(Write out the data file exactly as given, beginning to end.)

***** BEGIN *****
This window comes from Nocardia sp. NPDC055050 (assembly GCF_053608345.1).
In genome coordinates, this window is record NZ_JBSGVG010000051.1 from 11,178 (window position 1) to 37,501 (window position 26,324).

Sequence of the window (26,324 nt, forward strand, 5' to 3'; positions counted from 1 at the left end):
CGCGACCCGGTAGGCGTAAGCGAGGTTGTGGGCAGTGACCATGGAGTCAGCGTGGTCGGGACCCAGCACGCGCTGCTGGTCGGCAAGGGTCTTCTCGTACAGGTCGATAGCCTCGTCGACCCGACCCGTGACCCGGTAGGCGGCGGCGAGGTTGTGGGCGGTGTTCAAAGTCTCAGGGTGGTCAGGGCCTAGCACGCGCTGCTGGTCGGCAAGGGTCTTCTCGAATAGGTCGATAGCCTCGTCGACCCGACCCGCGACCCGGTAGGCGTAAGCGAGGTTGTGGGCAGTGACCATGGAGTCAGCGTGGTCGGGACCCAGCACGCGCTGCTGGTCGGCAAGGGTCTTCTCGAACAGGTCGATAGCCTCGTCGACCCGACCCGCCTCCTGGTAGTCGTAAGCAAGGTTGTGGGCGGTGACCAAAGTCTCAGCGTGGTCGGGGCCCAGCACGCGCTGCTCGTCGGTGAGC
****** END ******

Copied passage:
This window comes from Nocardia sp. NPDC055050 (assembly GCF_053608345.1).
In genome coordinates, this window is record NZ_JBSGVG010000051.1 from 11,178 (window position 1) to 37,501 (window position 26,324).

Sequence of the window (26,324 nt, forward strand, 5' to 3'; positions counted from 1 at the left end):
CGCGACCCGGTAGGCGTAAGCGAGGTTGTGGGCAGTGACCATGGAGTCAGCGTGGTCGGGACCCAGCACGCGCTGCTGGTCGGCAAGGGTCTTCTCGTACAGGTCGATAGCCTCGTCGACCCGACCCGTGACCCGGTAGGCGGCGGCGAGGTTGTGGGCGGTGTTCAAAGTCTCAGGGTGGTCAGGGCCTAGCACGCGCTGCTGGTCGGCAAGGGTCTTCTCGAATAGGTCGATAGCCTCGTCGACCCGACCCGCGACCCGGTAGGCGTAAGCGAGGTTGTGGGCAGTGACCATGGAGTCAGCGTGGTCGGGACCCAGCACGCGCTGCTGGTCGGCAAGGGTCTTCTCGAACAGGTCGATAGCCTCGTCGACCCGACCCGCCTCCTGGTAGTCGTAAGCAAGGTTGTGGGCGGTGACCAAAGTCTCAGCGTGGTCGGGGCCCAGCACGCGCTGCTCGTCGGTGAGC